The market is going to decide whether the pipeline is constructed. Obviously the discoveries that ExxonMobil announced yesterday will have a positive impact on those market calculations, but certainly at the political level, as Ambassador Friedman, my counterpart in Jerusalem made clear when he participated in the last Greece-Israel-Cyprus Trilateral, the United States is all in.
Tom Ellis: Because until recently, remember a few years back the U.S. was in an, I’ll say off the record, sometimes on, supporting more the possibility that the pipeline would go from Turkey.
Ambassador Pyatt: Our support —
Tom Ellis: — companies do their decision, but still you could feel from the State Department and elsewhere that that’s the shortest, cheapest, you know what I’m saying. But it’s not the case anymore maybe because developments in Turkey itself have changed the equation.
Ambassador Pyatt: And the 3+1. The deepening of the Greece-Israel relationship is a very important factor here. The fact that you had a member of the Israeli Cabinet speaking to us last night at Delphi is an important signifier.
I would also — the other project which we haven’t talked about, and I should, is the FSRU in Alexandroupolis. Again, particularly important to unlocking that Balkan energy island and expanding opportunities for exports into Greece of LNG. We’re very hopeful that the FSRU also will move ahead. Gastrade, the consortium lead, had a successful market test a few weeks ago, and we will continue to work hard to support that as well — which is interesting because it fits, it nests within several other projects in Alexandroupolis. The port privatization in which we have American company interest, the privatization of the Egnatia where we don’t have American interest, but others are. And perhaps most importantly, the strategic importance of Eastern Macedonia and Thrace in the context of the larger U.S. strategy for the Balkans and the larger Black Sea region.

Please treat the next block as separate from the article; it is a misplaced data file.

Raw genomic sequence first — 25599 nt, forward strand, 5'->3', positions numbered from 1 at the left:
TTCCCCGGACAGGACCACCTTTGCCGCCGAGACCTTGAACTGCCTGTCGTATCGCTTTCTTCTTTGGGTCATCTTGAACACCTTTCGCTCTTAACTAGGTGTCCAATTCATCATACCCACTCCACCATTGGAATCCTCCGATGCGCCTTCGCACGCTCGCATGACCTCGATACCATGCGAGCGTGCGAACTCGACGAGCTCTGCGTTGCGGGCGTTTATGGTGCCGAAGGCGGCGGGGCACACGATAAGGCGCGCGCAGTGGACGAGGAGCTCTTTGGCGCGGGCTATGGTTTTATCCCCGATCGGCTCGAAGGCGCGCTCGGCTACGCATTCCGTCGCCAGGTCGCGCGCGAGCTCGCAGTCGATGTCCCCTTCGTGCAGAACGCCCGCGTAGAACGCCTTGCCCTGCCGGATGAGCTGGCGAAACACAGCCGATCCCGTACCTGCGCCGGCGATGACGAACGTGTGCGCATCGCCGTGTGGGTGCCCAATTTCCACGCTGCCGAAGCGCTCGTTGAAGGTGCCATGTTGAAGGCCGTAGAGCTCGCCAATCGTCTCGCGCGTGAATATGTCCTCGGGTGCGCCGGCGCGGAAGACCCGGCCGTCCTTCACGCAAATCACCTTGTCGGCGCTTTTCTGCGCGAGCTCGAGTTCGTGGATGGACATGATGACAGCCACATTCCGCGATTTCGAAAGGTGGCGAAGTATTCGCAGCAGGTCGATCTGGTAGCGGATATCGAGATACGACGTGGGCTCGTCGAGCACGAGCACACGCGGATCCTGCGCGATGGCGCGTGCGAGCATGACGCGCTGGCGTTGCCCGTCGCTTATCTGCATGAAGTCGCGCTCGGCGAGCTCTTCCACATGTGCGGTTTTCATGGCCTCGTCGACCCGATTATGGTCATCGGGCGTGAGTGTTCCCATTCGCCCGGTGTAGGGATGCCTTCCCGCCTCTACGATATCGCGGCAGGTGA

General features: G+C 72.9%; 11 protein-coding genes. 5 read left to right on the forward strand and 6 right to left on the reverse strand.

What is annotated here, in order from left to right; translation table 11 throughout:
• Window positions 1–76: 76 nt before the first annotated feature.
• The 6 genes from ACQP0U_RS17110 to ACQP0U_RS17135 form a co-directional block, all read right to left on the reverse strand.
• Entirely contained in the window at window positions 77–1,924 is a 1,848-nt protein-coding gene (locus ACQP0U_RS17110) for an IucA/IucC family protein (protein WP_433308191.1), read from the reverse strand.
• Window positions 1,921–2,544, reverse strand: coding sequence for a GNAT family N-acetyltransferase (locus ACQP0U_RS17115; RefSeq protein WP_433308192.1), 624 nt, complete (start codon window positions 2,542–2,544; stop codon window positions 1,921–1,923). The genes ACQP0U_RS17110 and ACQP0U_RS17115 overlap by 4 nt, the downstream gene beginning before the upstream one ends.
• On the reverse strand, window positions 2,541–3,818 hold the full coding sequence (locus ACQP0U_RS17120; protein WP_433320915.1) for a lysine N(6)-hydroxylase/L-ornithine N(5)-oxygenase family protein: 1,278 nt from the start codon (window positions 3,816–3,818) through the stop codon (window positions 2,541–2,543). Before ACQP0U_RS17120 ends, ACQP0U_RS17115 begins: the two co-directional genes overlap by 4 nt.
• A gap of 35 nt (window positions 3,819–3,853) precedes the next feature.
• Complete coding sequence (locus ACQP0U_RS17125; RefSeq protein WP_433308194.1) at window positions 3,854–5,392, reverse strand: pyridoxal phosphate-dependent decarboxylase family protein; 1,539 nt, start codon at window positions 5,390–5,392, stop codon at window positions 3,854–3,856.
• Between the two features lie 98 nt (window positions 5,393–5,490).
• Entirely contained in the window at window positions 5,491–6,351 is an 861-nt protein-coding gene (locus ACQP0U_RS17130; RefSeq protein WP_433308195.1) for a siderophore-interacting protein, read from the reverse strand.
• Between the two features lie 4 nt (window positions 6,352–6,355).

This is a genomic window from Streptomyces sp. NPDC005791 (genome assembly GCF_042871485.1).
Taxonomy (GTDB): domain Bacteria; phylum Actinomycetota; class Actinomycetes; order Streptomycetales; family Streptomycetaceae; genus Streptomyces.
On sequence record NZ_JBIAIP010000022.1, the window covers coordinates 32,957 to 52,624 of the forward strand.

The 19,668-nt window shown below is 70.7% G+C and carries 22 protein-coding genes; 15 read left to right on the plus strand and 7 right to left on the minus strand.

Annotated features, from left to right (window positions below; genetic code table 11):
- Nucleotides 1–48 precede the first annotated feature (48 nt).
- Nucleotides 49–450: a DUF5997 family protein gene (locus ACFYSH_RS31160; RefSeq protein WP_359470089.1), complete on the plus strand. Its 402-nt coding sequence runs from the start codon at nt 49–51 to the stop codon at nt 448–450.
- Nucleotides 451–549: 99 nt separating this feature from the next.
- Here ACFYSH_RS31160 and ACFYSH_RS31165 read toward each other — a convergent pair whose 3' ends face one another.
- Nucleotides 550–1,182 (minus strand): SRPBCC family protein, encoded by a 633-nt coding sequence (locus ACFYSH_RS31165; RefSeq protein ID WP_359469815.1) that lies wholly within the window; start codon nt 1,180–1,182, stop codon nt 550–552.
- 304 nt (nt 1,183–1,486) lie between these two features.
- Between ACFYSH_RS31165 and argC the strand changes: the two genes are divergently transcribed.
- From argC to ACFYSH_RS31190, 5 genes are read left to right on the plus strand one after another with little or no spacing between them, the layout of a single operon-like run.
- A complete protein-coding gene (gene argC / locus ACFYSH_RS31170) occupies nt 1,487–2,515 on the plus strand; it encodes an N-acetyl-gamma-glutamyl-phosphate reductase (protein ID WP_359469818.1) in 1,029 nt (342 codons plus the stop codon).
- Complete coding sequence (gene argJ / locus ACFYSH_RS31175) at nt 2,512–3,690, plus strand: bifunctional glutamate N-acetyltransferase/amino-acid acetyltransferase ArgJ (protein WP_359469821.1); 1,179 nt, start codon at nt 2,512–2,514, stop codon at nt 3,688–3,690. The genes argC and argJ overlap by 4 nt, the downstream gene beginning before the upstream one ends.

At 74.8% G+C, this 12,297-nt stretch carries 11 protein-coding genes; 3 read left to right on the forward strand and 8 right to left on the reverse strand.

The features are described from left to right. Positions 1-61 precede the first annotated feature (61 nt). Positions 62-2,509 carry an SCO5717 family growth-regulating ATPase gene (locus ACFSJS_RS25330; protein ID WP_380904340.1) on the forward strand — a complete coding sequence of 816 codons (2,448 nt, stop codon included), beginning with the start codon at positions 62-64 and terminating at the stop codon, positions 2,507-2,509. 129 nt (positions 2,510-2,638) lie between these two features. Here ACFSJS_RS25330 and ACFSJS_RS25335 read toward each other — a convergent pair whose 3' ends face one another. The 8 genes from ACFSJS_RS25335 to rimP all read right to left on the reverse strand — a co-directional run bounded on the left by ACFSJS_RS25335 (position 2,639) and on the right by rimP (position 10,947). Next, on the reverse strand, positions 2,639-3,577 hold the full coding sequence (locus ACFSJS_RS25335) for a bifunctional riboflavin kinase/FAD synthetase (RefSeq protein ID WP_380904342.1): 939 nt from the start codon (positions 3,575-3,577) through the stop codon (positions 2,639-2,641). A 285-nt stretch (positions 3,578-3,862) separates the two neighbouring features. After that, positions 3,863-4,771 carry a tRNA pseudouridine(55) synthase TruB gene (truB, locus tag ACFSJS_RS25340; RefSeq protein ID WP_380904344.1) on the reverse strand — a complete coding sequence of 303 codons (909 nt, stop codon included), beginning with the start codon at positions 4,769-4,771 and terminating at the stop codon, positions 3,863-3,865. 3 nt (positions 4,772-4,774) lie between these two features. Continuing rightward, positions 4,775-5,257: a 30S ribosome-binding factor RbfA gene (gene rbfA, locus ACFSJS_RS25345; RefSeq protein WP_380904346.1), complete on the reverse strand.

Tom Ellis: You mentioned the 3+1, Greece, Cyprus, Israel, and the U.S. seems to be getting more involved. There is some preparation for another summit. We, as Greeks, are used to these summits. The Prime Ministers of three countries. The next one will be in Crete. March, April. Is there a possibility that Secretary Pompeo might participate? Are we at a point where there was some thought about that? I’m not sure if —
Ambassador Pyatt: This was a part of the conversation between Secretary Pompeo and Minister Katrougalos in December, and my boss, the Secretary of State, made clear that he intends to participate in the 3+1. It’s a logistics question now in terms of figuring out where and when we make it happen. But I’m very confident — the policy is clear, and it’s just a matter of working the mechanics.
Tom Ellis: Okay, that’s kind of newsy. It’s nice to know that [inaudible] through the discussions we did something newsy.
You always talk about the strategic relationship, alliance partnership. Can we be a little bit more specific? To be honest, I hear a lot of friends, not politicians, you know ordinary people who like on a certain level the fact that Greece has a good relationship with the U.S. It’s a little bit surprising in a positive way, but as such [imaudible] with the [inaudible] government. But I think that’s a part of maturization or maturity [inaudible] in Greece.
But can we view it in more specifics. What are the benefits for Greece, according to you of course, through that or from that strategic alliance on defense and other areas? I mean it’s one thing to say, I remember in 2005 Condi Rice first mentioned strategic relationship with Petros Molyviatis, then Foreign Minister. And we were all happy in a way, but then tried to analyze it and we didn’t know in specific, tangible terms what it means. What does it mean, strategic initiative?
Ambassador Pyatt: Tom, I think first and foremost that’s a question you have to put to the Greek government. What I will say is the following. First of all, every American who comes to Greece appreciates the complicated strategic geography of itsneighborhood, and if there’s one thing that I’ve learned through 30 years as an American diplomat, it’s that geography trumps philosophy. Geography matters.
Greece lives in a complicated neighborhood vis-à-vis your large neighbor to the east; but also a complicated neighborhood vis-à-vis North Africa and the Magreb, the refugee problem; vis-à-vis the Eastern Med, which as I said— I’m always struck when Admiral Foggo talks about this, about how when he was a young naval officer cruising around the Mediterranean, it was basically a lake cruise for the U.S. Navy. Now you have an aggressive Russian naval presence in the Eastern Mediterranean, a Russian base at Tartous, the expansion of the Russian footprint in Crimea, in occupied Crimea, and leveraging that to project power and influence into the wider neighborhood. But Russia is not the only part of the story.